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If you want to know who really controls Imagination Park Technologies Inc. (CNSX:IP), then you’ll have to look at the makeup of its share registry. Institutions often own shares in more established companies, while it’s not unusual to see insiders own a fair bit of smaller companies. Warren Buffett said that he likes ‘a business with enduring competitive advantages that is run by able and owner-oriented people’. So it’s nice to see some insider ownership, because it may suggest that management is owner-oriented.
Imagination Park Technologies is not a large company by global standards. It has a market capitalization of CA$9.1m, which means it wouldn’t have the attention of many institutional investors. Our analysis of the ownership of the company, below, shows that institutional investors have not yet purchased shares. Let’s delve deeper into each type of owner, to discover more about IP.
What Does The Lack Of Institutional Ownership Tell Us About Imagination Park Technologies?
Small companies that are not very actively traded often lack institutional investors, but it’s less common to see large companies without them.
There could be various reasons why no institutions own shares in a company. Typically, small, newly listed companies don’t attract much attention from fund managers, because it would not be possible for large fund managers to build a meaningful position in the company. Alternatively, there might be something about the company that has kept institutional investors away. Imagination Park Technologies’s earnings and revenue track record (below) may not be compelling to institutional investors — or they simply might not have looked at the business closely.
We note that hedge funds don’t have a meaningful investment in Imagination Park Technologies. We’re not picking up on any analyst coverage of the stock at the moment, so the company is unlikely to be widely held.
Insider Ownership Of Imagination Park Technologies
The definition of an insider can differ slightly between different countries, but members of the board of directors always count. The company management answer to the board; and the latter should represent the interests of shareholders. Notably, sometimes top-level managers are on the board, themselves.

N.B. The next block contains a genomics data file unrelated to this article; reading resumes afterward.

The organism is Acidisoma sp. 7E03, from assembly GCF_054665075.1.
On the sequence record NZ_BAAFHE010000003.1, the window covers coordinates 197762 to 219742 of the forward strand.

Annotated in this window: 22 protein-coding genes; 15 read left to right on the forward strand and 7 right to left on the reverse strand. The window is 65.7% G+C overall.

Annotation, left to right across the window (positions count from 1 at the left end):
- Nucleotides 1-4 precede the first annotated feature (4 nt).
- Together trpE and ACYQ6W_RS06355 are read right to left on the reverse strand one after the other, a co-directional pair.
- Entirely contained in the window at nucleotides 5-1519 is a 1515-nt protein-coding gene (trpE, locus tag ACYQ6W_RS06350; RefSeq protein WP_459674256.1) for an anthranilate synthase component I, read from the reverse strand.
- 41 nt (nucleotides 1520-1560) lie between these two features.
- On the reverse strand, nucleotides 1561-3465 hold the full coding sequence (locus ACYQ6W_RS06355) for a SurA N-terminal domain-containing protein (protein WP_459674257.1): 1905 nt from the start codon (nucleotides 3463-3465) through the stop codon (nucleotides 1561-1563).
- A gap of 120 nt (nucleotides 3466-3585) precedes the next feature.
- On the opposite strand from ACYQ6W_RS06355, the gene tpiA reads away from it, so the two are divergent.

Insider ownership is positive when it signals leadership are thinking like the true owners of the company. However, high insider ownership can also give immense power to a small group within the company. This can be negative in some circumstances.
Our most recent data indicates that insiders own a reasonable proportion of Imagination Park Technologies Inc.. It has a market capitalization of just CA$9.1m, and insiders have CA$1.3m worth of shares in their own names. This may suggest that the founders still own a lot of shares. You can click here to see if they have been buying or selling.
General Public Ownership
The general public, mostly retail investors, hold a substantial 80% stake in IP, suggesting it is a fairly popular stock. With this size of ownership, retail investors can collectively play a role in decisions that affect shareholder returns, such as dividend policies and the appointment of directors. They can also exercise the power to decline an acquisition or merger that may not improve profitability.
Private Equity Ownership
With a stake of 5.6%, private equity firms could influence the IP board. Some investors might be encouraged by this, since private equity are sometimes able to encourage strategies that help the market see the value in the company. Alternatively, those holders might be exiting the investment after taking it public.
It’s always worth thinking about the different groups who own shares in a company. But to understand Imagination Park Technologies better, we need to consider many other factors.
I always like to check for a history of revenue growth. You can too, by accessing this free chart of historic revenue and earnings in this detailed graph.
Of course, you might find a fantastic investment by looking elsewhere. So take a peek at this free list of interesting companies.
NB: Figures in this article are calculated using data from the last twelve months, which refer to the 12-month period ending on the last date of the month the financial statement is dated. This may not be consistent with full year annual report figures.
To help readers see past the short term volatility of the financial market, we aim to bring you a long-term focused research analysis purely driven by fundamental data. Note that our analysis does not factor in the latest price-sensitive company announcements.
The author is an independent contributor and at the time of publication had no position in the stocks mentioned. For errors that warrant correction please contact the editor at email@example.com.